Of course he has to fight Dormammu; of course the plot has to involve Mordo, the Loser Magician, and course the story ends with the big battle where Dr. Strange comes to Dormammu’s aid to fight the Nameless Ones. Annnd you’re thinking:

Yes, Nerds. But it would be a different kind of superhero movie. Name another one where the hero joins the bad guy for the right reason. Plus, Dormammu’s head is on fire, which is cool.

But please, no Johnny Depp for Strange. Robert Downey Jr. might actually have worked, long ago, before he decided to wink and prance through every movie.

Finally: Seth MacFarlane’s Western was a flop, they say. Why? Perhaps everyone figured they saw all the jokes in the trailer.

CRIME The Google Street View Axe Murder has been solved. Whew.

EVERYONE LOVES A LOG Whatever became of the man who invented the Slinky? TIFO says:

In 1960, Richard James left his struggling company, which was deeply in debt, and moved to Bolivia where he became a missionary.  When Betty refused to go with him, he told her she could have the company and he didn’t care what she did with it.  Betty then took over the company and proved to be a much better business person than her ex-husband. The company expanded greatly under her leadership and to date has sold over 300 million Slinkies.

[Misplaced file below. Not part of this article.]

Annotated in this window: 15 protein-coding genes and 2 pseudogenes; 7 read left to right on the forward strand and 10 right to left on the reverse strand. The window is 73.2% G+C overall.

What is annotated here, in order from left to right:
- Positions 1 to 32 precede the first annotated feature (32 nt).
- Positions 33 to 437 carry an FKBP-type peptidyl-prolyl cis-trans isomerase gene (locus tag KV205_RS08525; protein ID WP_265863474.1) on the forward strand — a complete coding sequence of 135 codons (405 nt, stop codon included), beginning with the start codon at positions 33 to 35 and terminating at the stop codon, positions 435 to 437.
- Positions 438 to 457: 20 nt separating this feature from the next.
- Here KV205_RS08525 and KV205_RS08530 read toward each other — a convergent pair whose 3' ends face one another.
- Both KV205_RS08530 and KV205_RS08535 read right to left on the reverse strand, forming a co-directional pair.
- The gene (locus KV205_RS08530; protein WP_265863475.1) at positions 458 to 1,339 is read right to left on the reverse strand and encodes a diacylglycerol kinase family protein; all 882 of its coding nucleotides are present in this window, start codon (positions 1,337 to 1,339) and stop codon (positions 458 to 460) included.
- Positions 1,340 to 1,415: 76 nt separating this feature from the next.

She also named the product. I remember two things about Slinkies: how they were ruined for good if they ever got tangled, and the metallic aroma they left on your hands after a while. It was a pleasant smell. Not up there with Ditto fluid, but still good.

VotD This stretch of Brazilian road has been listed as “troublesome” by the National Association of Top-Heavy Lead-foots:

ARCHITECTURE Finally: a look at the forbidding Masonic Temple of Detroit. Incredible. There’s an incredible city there waiting for rebirth. You fear it’ll never quite happen, and it’ll turn into a place where people pretend they’re in Rapture in Bioshock. At least on rainy days.

Anyone else hate the last few minutes of Mad Men?

Posted by: James Lileks Updated: May 26, 2014 - 12:25 PM